Musical icons have been brought to the big screen for decades—and for good reason! Most musicians and artists have a natural charisma but only a lucky few become famous by having an incredible stage presence. Oh, and being photogenic helps too.
Though we’ve been served with both mind-blowing and mediocre biopics, it should be noted that finding actors who can accurately portray those artists is no easy task—it often requires some musical training, studying of mannerisms and physical transformations. And while some actors didn’t go further than learning a few dance steps and spending an hour or two in the makeup room, others really gave it their all. Jamie Foxx having his eyes glued shut to portray blind musician Ray Charles comes to mind, for example.
Keep reading as we’ve rounded up ten of the most notable transformations.
Welsh actor Taron Egerton played English singer, pianist and composer Elton John in the 2019 movie Rocketman. Though Egerton nailed all of his singing in the movie, he did require some training in order to properly pull off playing parts of John’s famous songs while also learning how to perform as naturally as the singer himself.
In Baz Luhrmann’s highly-anticipated 2022 biopic titled Elvis, 30-year-old Austin Butler faced a major challenge: how do you capture the humanity of the most widely impersonated, parodied man of all time while also nailing his voice, style and moves?
Well, we can’t really tell you how Butler did it, but he certainly received acclaim “left, right and centre for his starring turn as the titular rock ‘n’ roll king,” as stated by British GQ. And oh, he also got majorly trolled online for keeping his ‘Elvis voice’ even after filming ended. He still speaks like ‘The King’, if you were wondering…
The Freddie Mercury biopic Bohemian Rhapsody was a huge box office success, raking in $50 million its first weekend in the US. The movie offers a glimpse into the rise of the band Queen and into the life of its legendary frontman. However, it also received mixed reviews, mainly for some historical inaccuracies and its lack of focus on some aspects of Mercury’s HIV diagnosis as well as his sexuality. All that being said, Egyptian-American actor Rami Malek exceeded everyone’s expectations with his stunning performance.
In this 1997 biographical drama, Selena Quintanilla, played by Jennifer Lopez, is born into a musical Mexican-American family in Texas. Her father realises that his young daughter is talented and begins performing with her at small venues. Quintanilla finds success and falls for her guitarist, Chris Perez (played by actor Jon Seda), who draws the ire of her father. Seeking mainstream stardom, the singer begins recording an English-language album which, tragically, she would never complete.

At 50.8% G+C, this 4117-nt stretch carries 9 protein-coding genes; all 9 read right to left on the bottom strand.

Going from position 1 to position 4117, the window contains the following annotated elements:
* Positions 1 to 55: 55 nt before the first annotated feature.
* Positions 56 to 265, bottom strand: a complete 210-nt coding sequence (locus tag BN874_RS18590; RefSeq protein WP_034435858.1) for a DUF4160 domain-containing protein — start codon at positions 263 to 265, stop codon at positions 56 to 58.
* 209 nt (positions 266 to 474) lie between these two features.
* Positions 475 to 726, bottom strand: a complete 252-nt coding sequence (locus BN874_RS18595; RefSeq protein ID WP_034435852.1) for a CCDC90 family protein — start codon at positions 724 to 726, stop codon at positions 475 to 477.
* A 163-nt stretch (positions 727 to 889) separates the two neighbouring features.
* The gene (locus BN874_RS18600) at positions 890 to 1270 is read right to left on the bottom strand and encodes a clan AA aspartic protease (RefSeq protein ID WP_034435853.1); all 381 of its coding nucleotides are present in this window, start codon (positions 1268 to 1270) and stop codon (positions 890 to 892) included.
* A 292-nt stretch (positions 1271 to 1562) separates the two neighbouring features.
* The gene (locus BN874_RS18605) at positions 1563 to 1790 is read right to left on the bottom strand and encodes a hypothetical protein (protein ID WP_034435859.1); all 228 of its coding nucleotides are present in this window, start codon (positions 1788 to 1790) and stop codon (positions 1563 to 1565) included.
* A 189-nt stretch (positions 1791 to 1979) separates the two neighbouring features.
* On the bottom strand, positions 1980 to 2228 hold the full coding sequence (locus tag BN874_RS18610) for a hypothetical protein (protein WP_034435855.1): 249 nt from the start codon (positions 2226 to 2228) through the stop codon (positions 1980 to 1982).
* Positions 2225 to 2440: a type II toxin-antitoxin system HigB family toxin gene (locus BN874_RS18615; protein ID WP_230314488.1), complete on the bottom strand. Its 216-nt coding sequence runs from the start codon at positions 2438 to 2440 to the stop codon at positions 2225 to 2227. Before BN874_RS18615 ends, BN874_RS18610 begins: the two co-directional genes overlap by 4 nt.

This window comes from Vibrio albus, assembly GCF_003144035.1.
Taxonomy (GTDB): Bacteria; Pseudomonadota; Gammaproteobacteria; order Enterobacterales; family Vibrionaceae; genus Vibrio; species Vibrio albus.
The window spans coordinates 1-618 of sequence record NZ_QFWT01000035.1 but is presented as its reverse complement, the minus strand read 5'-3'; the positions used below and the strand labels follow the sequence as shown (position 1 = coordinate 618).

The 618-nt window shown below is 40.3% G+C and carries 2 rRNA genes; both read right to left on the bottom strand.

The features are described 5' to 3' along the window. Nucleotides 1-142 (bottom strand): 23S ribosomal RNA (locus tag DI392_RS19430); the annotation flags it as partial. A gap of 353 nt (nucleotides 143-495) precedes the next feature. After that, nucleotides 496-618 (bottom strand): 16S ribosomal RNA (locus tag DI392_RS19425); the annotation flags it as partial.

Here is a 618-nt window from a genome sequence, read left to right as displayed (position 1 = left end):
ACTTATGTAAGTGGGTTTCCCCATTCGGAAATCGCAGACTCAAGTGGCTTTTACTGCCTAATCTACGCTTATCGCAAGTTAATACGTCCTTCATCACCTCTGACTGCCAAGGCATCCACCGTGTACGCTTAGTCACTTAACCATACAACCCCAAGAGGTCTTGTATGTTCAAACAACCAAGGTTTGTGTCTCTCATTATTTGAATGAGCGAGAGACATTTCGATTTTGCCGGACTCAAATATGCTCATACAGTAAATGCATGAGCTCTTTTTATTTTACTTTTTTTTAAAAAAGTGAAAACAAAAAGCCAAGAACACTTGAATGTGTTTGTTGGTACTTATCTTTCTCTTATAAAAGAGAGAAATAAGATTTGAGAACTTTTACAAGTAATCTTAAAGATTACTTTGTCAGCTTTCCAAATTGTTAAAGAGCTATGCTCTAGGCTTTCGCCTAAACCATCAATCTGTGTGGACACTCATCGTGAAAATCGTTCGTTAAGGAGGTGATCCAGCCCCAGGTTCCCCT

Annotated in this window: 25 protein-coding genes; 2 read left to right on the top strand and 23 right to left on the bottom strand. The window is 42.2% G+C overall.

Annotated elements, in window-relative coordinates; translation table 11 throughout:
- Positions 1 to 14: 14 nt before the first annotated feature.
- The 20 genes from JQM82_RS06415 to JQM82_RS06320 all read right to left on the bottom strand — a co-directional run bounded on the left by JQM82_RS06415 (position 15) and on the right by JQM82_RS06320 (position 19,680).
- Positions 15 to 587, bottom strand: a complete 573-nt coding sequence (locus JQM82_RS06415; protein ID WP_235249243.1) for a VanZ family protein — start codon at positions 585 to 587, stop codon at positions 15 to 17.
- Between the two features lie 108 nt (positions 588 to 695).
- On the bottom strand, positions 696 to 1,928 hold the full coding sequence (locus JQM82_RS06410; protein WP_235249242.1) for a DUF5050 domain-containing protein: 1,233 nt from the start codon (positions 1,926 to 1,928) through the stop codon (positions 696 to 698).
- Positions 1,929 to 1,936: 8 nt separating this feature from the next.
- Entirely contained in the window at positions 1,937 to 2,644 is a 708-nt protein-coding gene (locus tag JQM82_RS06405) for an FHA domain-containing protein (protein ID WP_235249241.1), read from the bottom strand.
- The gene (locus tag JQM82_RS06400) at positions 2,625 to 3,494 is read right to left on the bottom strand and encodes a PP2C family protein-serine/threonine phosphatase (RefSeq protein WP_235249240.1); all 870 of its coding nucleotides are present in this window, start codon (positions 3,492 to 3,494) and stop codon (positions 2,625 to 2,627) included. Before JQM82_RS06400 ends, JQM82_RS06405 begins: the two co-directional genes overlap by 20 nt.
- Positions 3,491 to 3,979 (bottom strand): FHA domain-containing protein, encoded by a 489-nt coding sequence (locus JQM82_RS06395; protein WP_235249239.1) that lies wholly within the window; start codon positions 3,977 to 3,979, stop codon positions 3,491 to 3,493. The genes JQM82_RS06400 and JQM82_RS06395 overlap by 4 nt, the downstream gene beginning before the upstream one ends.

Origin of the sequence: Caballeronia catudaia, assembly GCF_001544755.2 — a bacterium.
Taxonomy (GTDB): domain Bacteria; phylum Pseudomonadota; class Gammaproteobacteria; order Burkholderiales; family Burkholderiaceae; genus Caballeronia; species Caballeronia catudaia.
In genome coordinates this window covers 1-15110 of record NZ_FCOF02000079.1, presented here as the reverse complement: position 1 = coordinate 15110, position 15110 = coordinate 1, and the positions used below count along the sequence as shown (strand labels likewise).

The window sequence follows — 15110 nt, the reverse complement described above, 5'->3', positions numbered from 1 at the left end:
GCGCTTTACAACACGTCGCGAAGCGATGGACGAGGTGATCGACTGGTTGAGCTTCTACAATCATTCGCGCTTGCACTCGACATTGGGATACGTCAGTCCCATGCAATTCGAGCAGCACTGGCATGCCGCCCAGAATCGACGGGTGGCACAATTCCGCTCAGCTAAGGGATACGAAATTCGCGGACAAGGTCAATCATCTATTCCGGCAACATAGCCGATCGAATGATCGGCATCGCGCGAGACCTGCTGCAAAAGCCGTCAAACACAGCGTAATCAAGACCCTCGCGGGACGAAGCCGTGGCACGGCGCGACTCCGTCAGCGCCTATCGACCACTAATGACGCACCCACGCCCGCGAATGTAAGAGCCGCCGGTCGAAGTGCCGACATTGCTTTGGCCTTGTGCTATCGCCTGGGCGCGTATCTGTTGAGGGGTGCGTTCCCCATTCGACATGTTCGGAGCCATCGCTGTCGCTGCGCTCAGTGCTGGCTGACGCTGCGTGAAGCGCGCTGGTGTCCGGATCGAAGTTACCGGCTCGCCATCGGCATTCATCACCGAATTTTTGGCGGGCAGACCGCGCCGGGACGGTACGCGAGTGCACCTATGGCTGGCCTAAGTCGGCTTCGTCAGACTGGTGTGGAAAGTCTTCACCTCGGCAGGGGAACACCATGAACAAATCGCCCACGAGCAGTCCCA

Before her death in 2018, Aretha Franklin personally selected Grammy-winning Jennifer Hudson to play her in Respect. But even if the ‘Queen of Soul’ hadn’t left behind such a clear instruction, producers might have picked Hudson anyway—not only could she sing and act, but she had performed a Franklin song in her audition for American Idol, the show which catapulted her to fame in 2004.
Sure, actors Sebastian Stan and Lily James did a great job at playing the 90s icons that were Tommy and Pam—Stan even dined with Lee in Malibu after the TV series came out—however, reviews were mixed to say the least.
Following his much-talked-about cameo in Spider-Man: No Way Home, Andrew Garfield had also been making the rounds online for his performance as American composer, lyricist and playwright Jonathan Larson in the 2021 biographical musical tick, tick…BOOM!
Garfield was praised for his incredibly charismatic performance and perfectly embodying the role of a struggling artist with a quirky and eccentric personality that viewers couldn’t help but empathise with.
I’m Not There is a 2007 musical drama film inspired by the life and music of American singer-songwriter Bob Dylan. Six actors were tasked with depicting different facets of Dylan’s public personas: Christian Bale, Cate Blanchett, Marcus Carl Franklin, Richard Gere, Heath Ledger (his final film to be released during his lifetime) and Ben Whishaw. A caption at the start of the film declares it to be “inspired by the music and the many lives of Bob Dylan.”
Interestingly enough, this is the only mention of Dylan in the film apart from song credits, and his only appearance in it is concert footage from 1966 shown during the film’s very last moments.